Janet Malcolm and the Eileen Fisher sweater

Someone left last week’s New Yorker in the coffeeshop where I’m working right now, or rather “working” because what I’m actually doing is pausing to read the profile of Eileen Fisher by America’s greatest living essayist, Janet Malcolm.

Malcolm arrives in an Eileen Fisher sweater:

The sweater is a remarkable garment.  On the hanger it looks like nothing — it is buttonless and ribbed and boxy — but when worn it becomes almost uncannily flattering.  Everyone who wears it looks good in it.  Eileen then said something surprising, namely that she had not designed my sweater.  Twenty years earlier, she had stopped designing; she had turned this work over to a design team that has been doing it ever since, at first under her supervision and now under that of a lead designer.

Like a tiny short story — Malcolm has brought Fisher a gift, the gift of wearing the sweater she designs, and Fisher, casually and without much thought — “like nothing” — dismisses it.  Malcolm’s disappointment colors the paragraph and retroactively makes poignant her extravagant praise of what is, after all, just a sweater.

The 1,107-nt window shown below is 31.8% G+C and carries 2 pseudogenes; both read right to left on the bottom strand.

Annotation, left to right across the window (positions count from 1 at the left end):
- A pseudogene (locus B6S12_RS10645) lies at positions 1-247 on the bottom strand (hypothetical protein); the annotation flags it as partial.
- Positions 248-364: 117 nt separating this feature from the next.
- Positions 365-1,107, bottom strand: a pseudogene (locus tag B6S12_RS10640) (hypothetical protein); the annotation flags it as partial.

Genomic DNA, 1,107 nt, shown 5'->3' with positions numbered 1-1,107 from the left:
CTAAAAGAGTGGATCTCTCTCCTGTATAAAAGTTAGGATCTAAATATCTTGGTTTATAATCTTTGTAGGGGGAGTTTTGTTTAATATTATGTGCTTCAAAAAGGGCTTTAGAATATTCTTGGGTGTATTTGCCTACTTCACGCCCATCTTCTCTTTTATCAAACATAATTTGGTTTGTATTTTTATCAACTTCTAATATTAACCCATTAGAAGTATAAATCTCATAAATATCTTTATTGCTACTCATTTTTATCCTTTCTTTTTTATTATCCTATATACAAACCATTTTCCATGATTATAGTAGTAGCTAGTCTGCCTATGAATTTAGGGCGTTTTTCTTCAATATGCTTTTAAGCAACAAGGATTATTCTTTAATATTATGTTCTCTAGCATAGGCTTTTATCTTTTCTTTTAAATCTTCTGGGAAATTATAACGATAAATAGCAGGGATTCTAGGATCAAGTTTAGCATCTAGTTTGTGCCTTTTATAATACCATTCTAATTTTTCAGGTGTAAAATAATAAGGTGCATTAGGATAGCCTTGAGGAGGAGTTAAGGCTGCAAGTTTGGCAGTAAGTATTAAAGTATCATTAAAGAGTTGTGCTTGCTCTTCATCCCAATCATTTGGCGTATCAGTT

This is what the New Journalism — I mean the old New Journalism, not tweetable listicles — was supposed to be about.  Moments where the journalist’s hand is visible:  in the picture, but not obscuring the subject.  Rather, harmonizing with it, in a way that, if you are not Janet Malcolm, is very hard to bring off.

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3 thoughts on “Janet Malcolm and the Eileen Fisher sweater

  1. JSE says:

    And the way she presents the language of corporate governance as a kind of compulsive echolalia — a linguistic condition towards which one is to be sympathetic rather than contemptuous… amazing! Janet Malcolm is my hero.

  2. Ecshowalter says:

    I think this terrific essay is a result of the New Yorker’s effort to increase the number of women contributors and topics of interest to women, following the well- publicized VIDA surveys of gender imbalance in magazines & book reviews. I have noticed a real change and some of the best ever NYer writing. Also made me haul out my black Eileen Fisher dresses. I bought the best coat of my life there too. But Fisher herself is a remarkabe character, esp since she strikes Malcolm as an uncalculating and authentic personality.

  3. I too think Malcolm is an excellent writer, but (a) I’m not happy that she gets off the hook for faking quotes, and (b) I’m really really not happy with her apparent attempt to try to force a mistrial for a convicted killer.

    I just can’t get over that, for some reason. I can appreciate Picasso’s genius even though he beat his wives or whatever it was he did, I can enjoy the music of Jackson Browne, etc. But for some reason this Malcolm stuff sticks in my craw.

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